National Security Advisor General Jim Jones gave some updates this week on where the Obama administration is going with its comprehensive export-control reform initiative. General Jones’ remarks before the Senate Aerospace Caucus were a follow-up to an April speech by Defense Secretary Gates, who initially laid out the administration’s vision for the reforms. Secretary Gates had announced that the administration intended to consolidate in three phases over one year the U.S. Government’s export control functions into a single control list, licensing agency, enforcement agency, and IT system. General Jones’ comments shed further light on how some of the details of the reform plan have moved forward. Here are some highlights and preliminary observations:
Congress: The administration has decided that only Phase III requires Congressional action. Has the administration sufficiently consulted with Congress on this decision? Will this affect Phase III’s political viability?
Export Control Functions: The Treasury Department’s sanctions programs administered by the Office of Foreign Assets Control (OFAC) now appear to be included. Adding OFAC is an important step in ensuring that the reforms are comprehensive. How about the nuclear licensing regime?
Control Lists: Apparently, Phase I has already been completed and, among other things, the administration has formulated “independent objective criteria” for cascading tiers of control and a “bright line process” for determining whether products, technologies, etc., belong on the Commerce or Munitions Lists. Having clear definitions and jurisdictional criteria for establishing what is controlled and how is vital to a well-functioning export control system. General Jones, however, did not elaborate on what these criteria and processes are and whether they will ever be made public.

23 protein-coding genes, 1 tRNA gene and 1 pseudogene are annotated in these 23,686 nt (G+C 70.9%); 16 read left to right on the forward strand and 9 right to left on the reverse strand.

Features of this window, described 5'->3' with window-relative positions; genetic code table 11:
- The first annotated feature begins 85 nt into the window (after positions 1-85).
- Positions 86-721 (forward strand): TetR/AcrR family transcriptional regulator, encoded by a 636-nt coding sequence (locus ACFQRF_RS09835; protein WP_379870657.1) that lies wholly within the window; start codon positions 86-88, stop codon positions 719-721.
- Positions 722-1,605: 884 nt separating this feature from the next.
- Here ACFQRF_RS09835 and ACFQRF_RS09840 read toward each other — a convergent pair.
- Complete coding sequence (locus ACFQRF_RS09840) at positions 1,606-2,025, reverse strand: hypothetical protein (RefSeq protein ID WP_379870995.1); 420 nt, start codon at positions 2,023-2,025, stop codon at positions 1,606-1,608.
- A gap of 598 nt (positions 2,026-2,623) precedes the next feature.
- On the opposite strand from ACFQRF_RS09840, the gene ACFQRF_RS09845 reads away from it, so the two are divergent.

IT System and Licensing: A single licensing application for all export licensing will be issued. Existing portals for export licensing will be consolidated into the Defense Department’s USXPORTS system. This is a helpful step for exporters, depending on how well the new electronic system works. While Commerce and State have electronic licensing systems, OFAC still uses paper and has no standard license form.
Enforcement: An Enforcement Fusion Center is being created to consolidate the enforcement agencies’ and intelligence community functions, eventually combining Commerce Export Enforcement Office and DHS’ Immigration and Customs Enforcement (ICE). Also planned are the harmonization of maximum export-control criminal penalties, added civil penalties, and a study commissioned with the U.S. Sentencing Commission to add mandatory minimum criminal sentences for export control violations.
Consolidation among enforcement agencies is a good idea, provided there is sufficient information sharing and coordination—not guaranteed simply by combining government personnel. The U.S. Government should be tough on violators, but the types of violations that would yield mandatory minimum sentences will be key to assessing whether or not this is good policy or simply political posturing.
Single Agency: A new independent agency will be created, not one housed in an existing cabinet department, to be headed by a board of directors composed of the current export-control agencies’ cabinet heads. This is a long-awaited announcement, but leaves many unanswered questions. Now that we know there might be an independent agency, how is an agency with a board of several cabinet officials supposed to work? How will decision-making be structured? Will all of the existing export control agency personnel be housed under the same roof?
Cross-posted from the Center for Defense Studies.